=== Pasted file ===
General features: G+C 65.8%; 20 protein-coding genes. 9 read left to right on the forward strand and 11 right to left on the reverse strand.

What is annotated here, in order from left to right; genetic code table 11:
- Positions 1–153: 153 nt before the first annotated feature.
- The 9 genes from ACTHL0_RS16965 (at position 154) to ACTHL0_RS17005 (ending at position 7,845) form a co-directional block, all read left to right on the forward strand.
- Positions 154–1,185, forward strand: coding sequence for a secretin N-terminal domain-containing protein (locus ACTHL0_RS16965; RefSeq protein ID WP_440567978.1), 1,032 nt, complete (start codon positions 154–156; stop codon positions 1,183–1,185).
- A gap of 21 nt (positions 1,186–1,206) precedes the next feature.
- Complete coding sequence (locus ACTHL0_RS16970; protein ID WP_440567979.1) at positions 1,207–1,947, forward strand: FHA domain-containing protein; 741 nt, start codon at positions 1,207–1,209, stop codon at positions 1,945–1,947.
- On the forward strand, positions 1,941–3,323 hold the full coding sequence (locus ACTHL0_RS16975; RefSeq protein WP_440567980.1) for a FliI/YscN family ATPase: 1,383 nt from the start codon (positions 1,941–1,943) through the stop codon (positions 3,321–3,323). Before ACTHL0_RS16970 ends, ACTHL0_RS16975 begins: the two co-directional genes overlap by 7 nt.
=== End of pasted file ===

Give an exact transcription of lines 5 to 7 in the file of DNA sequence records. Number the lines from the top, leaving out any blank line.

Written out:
- Positions 154–1,185, forward strand: coding sequence for a secretin N-terminal domain-containing protein (locus ACTHL0_RS16965; RefSeq protein ID WP_440567978.1), 1,032 nt, complete (start codon positions 154–156; stop codon positions 1,183–1,185).
- A gap of 21 nt (positions 1,186–1,206) precedes the next feature.
- Complete coding sequence (locus ACTHL0_RS16970; protein ID WP_440567979.1) at positions 1,207–1,947, forward strand: FHA domain-containing protein; 741 nt, start codon at positions 1,207–1,209, stop codon at positions 1,945–1,947.